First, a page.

It’s electric! Technique could clean up mining of valuable rare earth elements

Current methods to extract key ingredients for green technologies require polluting chemicals

An overview photograph of one of the regolith-hosted rare earth element deposits in South China
In-situ leaching to extract rare earth elements, such as at this mine in southern China, leads to water and soil pollution and large volumes of toxic waste. A Chinese group has proposed a new, cleaner approach that relies on electric currents to separate the elements from the soil.Kevnmh/Wikimedia Commons
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A version of this story appeared in Science, Vol 378, Issue 6619.Download PDF

Electric cars, wind turbines, and LED lighting all help keep the environment clean, but making them can be a dirty business. The high-performance magnets in motors and generators and the glowing phosphors in LEDs and flat screens all depend on substances called rare earth elements (REEs). And capturing REEs from the clay deposits in which many are found requires leaching agents that pollute soil and groundwater.

Now, a Chinese group has developed—and tested on tons of soil—an approach called electrokinetic mining that relies on electric currents to free the REEs, sharply reducing the need for polluting chemicals. The strategy, described this week in Nature Sustainability, could be “a game changer, providing that it is feasible at a large scale,” says Anouk Borst, a geologist at KU Leuven.

Despite their name, REEs are fairly abundant in Earth’s crust. It’s just hard to find deposits that are economical to mine. Heavy REEs—those with high atomic numbers, including dysprosium, yttrium, and terbium—are most commonly extracted from masses of clay formed through eons of weathering of igneous rocks such as granite. In these “ion-adsorption” deposits, the elements are adsorbed—or stuck—to the surface of clay particles. They are usually extracted by pumping large quantities of ammonium sulfate or a similar solution into the ground. The leachate pulls REEs from the clay and percolates down to bedrock, where it is collected for processing.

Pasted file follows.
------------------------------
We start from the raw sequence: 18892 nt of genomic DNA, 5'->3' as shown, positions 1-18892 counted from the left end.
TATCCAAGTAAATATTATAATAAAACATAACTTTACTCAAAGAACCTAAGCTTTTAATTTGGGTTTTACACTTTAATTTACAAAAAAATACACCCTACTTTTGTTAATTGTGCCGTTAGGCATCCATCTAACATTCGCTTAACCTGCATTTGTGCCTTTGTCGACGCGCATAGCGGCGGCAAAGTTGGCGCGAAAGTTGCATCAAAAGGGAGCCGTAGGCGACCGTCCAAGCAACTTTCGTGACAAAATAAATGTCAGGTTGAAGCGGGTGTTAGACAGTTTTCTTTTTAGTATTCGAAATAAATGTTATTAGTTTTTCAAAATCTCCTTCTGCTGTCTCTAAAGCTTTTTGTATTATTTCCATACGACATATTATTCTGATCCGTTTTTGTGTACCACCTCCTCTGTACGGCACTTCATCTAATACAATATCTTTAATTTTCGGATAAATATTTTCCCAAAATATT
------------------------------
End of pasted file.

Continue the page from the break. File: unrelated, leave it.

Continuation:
All that can contaminate water and soil, not to mention lay waste to large tracts of land. And roughly 80% of the world’s supply of heavy REEs come from ion-adsorption deposits in southern China and adjacent parts of Myanmar, where environmental regulations are poorly enforced and illegal mining is common. (The light REEs—cerium, neodymium, and praseodymium—are typically found in hard rock and are mined in a different way.)

Gaofeng Wang of the Chinese Academy of Sciences’s Guangzhou Institute of Geochemistry (GIG) and his colleagues thought electrokinetic technology might offer a cleaner alternative. The approach, in which electrodes on the top and bottom of a volume of soil induce an electric field, speeding the movement of the leaching agent and the ions it extracts, is already used in soil remediation and has been proposed for copper and gold mining. It has “the real potential to outperform traditional mining techniques in terms of efficiency, environmental impacts, and economics,” says Riccardo Sprocati, a specialist in the technology at the Technical University of Denmark.

The Chinese team started with a bench-top experiment, then scaled up to 20 kilograms of material, and finally moved to a field test at an actual ion-adsorption deposit, trying the technique on a 14-ton hunk of clay. The method extracted a higher percentage of the REEs more quickly than conventional leaching and needed less ammonium sulfate. It also left the soil cleaner and reduced contaminating elements in the leachate, which could simplify processing. The team calculates that the process could cut mining costs by about two-thirds.

Gareth Hatch, a rare earths expert at the Strategic Materials Advisory, a consulting firm in Manchester, England, notes that whether the technique can be scaled up “remains to be seen.” The group’s next test will include about 2000 tons of soil, where they will try “to optimize operating conditions,” says geochemist Hongping He, director of GIG and co-author on the paper. They will divide the site into sections to keep the electric current and voltage low enough to avoid harming surrounding soil, vegetation, or fauna, He says. And they have struck an agreement with a major rare earth supplier to test the process on an even larger scale.

“As with all mining methods, it will still impact the environment,” says Henning Prommer, an environmental engineer at the University of Western Australia, Perth, whose group has worked on applying electrokinetic mining to gold and copper. But, he says, “Given the crucial role that REEs play in our ambitions for a renewable energy infrastructure, any reduction in the environmental impact of mining is welcome.”

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